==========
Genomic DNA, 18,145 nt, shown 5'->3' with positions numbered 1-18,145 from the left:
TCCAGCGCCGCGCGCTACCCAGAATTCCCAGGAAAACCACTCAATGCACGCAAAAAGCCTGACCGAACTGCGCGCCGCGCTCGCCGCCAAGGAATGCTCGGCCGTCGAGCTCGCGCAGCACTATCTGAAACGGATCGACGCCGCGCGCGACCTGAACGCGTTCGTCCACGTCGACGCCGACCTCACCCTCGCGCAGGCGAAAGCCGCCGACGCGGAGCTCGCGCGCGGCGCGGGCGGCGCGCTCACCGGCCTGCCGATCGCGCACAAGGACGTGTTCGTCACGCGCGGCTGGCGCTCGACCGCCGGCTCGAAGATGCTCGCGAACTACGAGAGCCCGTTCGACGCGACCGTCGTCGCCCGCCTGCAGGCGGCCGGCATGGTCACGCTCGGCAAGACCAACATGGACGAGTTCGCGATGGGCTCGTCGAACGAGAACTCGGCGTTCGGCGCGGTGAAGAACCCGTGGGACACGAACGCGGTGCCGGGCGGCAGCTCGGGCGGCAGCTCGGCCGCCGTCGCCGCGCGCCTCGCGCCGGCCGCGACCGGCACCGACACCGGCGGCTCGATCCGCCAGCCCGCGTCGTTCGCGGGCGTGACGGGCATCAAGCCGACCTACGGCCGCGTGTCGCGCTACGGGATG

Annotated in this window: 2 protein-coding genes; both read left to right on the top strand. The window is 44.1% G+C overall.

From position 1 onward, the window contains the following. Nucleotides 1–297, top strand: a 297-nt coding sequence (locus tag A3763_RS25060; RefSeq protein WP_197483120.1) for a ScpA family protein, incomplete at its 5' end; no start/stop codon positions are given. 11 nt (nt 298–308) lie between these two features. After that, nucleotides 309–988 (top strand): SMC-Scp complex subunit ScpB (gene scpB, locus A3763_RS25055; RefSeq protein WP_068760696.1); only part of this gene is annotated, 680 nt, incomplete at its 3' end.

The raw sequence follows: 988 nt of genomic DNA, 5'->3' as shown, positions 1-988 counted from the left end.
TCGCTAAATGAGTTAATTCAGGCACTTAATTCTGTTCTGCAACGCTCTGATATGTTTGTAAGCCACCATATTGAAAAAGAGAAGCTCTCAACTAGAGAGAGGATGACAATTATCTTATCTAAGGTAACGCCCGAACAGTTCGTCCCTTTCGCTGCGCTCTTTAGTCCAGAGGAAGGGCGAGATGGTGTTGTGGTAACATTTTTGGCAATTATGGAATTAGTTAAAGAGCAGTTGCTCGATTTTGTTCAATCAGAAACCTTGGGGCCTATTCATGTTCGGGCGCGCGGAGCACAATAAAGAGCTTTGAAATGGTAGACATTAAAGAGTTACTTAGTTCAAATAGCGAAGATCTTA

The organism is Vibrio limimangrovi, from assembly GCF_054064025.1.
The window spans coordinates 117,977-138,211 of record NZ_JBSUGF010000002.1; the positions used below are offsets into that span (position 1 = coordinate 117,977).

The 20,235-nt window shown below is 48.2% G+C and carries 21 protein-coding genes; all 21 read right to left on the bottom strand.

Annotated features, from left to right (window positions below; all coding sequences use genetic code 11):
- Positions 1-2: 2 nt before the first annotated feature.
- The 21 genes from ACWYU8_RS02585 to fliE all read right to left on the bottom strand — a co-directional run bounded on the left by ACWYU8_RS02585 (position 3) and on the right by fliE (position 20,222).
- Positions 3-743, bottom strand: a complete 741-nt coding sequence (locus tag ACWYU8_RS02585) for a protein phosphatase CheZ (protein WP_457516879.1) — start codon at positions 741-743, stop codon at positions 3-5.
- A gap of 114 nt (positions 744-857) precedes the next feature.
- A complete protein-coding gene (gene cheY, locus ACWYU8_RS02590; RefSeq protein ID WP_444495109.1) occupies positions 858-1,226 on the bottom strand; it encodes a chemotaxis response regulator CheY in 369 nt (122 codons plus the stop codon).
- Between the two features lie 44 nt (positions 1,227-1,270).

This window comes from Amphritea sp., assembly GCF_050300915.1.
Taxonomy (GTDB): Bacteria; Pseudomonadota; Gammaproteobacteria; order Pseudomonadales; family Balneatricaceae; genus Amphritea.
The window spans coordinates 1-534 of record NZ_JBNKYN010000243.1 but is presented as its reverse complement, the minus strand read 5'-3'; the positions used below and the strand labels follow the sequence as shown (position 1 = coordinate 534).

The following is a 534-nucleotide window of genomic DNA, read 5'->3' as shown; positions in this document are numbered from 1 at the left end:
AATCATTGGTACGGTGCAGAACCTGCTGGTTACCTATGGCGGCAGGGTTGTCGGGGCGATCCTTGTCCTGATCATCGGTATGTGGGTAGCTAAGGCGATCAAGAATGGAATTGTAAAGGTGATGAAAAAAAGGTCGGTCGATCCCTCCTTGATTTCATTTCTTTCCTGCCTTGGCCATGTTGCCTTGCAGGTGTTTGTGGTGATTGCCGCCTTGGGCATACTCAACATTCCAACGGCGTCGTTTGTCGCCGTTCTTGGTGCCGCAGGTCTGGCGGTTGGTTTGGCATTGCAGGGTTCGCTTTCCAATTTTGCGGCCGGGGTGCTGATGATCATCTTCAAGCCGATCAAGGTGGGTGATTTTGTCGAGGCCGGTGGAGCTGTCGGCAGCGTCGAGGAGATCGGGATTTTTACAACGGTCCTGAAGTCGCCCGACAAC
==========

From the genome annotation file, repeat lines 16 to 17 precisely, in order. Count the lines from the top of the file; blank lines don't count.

- Between the two features lie 44 nt (positions 1,227-1,270).

This window comes from Amphritea sp., assembly GCF_050300915.1.